I live near campus and enjoy my walks around the brick-lined grounds of NCSU when the weather isn’t painfully hot or rainy. Campus is my unofficial backyard. This day was no exception: a slight breeze, seemingly extra shade from the trees on campus, and buzzing from the ground…

Buzzing from the ground? It’s that sort of thing that makes an entomologist stop what they’re doing and quietly observe.

Male Cotinis nitida - green june beetle, held by Mary Jane EppsI looked down at the grassy area between two large trees along my walk to discover, what I thought at first, to be large green bees buzzing around the grass. Green bees… that wasn’t quite right – so I stood, mouth agape as I bent down to realize that every two feet or so were beautiful, jewel-like Scarab beetles lifting their tank-like bodies from the Earth and landing again; not pollinating or eating… but mating. I quickly went upstairs to my office to grab my officemate, Mary Jane Epps, our unofficial beetle devotee, and all I had to mention was “beetle behavior” and she was right out the door with me (she even left her keys behind).

Male green June Beetle - Cotinis nitida Raleigh, North Carolina NCSU CampusSo there we both stood – surrounded by what felt like a swarm of beautiful golden-green beetles. We observed a female near a hole in the soil with two males aggressively vying for her attention and eggs. We gained a new appreciation for their coloration; on their own the velvety metallic green is striking and distracting, whereas in the grass they fit right in. Then a female was being attacked by ants as she attempted to lay eggs under the turf; MJ couldn’t stand it and moved her to a place that wasn’t atop an ant nest. You can see where our loyalties are.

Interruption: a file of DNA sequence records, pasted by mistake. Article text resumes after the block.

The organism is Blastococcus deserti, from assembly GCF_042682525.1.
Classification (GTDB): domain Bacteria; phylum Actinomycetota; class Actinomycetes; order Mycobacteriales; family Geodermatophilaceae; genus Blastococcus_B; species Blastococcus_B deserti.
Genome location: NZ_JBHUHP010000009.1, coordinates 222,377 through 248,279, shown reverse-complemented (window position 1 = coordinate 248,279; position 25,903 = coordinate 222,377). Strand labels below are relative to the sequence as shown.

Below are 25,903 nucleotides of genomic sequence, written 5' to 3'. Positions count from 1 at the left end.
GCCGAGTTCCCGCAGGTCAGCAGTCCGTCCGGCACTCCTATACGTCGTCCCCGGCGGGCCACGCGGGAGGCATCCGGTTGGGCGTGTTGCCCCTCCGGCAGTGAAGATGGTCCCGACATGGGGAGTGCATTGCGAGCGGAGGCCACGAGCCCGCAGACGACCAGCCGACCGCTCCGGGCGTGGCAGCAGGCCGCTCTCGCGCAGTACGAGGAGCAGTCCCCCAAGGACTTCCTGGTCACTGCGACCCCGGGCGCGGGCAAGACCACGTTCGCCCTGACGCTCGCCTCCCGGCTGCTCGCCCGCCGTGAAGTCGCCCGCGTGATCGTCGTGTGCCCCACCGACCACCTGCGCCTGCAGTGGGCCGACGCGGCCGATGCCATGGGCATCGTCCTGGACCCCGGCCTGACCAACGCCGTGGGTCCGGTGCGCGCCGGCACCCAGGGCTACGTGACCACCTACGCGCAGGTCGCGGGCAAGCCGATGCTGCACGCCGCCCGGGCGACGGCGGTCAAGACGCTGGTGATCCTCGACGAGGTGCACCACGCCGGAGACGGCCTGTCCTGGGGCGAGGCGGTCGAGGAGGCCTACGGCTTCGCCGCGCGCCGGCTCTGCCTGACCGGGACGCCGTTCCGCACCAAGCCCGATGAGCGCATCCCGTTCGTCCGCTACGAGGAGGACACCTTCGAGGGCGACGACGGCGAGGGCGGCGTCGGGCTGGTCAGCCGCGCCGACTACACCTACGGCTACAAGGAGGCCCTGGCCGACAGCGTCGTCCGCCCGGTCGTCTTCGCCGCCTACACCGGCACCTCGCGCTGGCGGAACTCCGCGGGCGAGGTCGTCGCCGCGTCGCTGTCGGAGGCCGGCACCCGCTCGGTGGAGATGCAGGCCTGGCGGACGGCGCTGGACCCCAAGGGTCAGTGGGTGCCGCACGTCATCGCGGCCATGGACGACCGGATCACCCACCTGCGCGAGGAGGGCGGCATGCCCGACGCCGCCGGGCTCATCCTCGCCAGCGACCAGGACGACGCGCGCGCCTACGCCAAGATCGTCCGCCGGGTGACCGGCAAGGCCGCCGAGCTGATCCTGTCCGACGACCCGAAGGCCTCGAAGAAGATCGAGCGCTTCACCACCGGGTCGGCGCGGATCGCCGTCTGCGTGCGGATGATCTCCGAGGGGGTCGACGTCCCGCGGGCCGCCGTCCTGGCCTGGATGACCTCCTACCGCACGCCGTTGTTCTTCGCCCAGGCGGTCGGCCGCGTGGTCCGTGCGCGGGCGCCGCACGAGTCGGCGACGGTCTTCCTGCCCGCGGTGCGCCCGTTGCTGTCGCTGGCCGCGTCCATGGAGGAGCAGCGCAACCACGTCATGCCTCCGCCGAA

While their larvae are the ones that do the most damage by eating the roots of turf grass, the adults are said to feed on ripened figs and peaches (what a lovely summer treat!). Green June Beetles, or Cotinis nitida,┬átypically emerge in June or July (hence the name “June beetles”) but maybe we will expect them a little later this year – it’s fully the first week of August and they seem to be perfectly content enjoying a later emergence in our strangely cool North Carolina summer.

So the next time you are walking by some grass, listen first – look around you; you’ll never know when you will stumble upon a little bit of nature in your backyard.

Two males fighting for a female cotinis nitida - green june beetle

Two males compete for a female Green June Beetle on the NCSU campus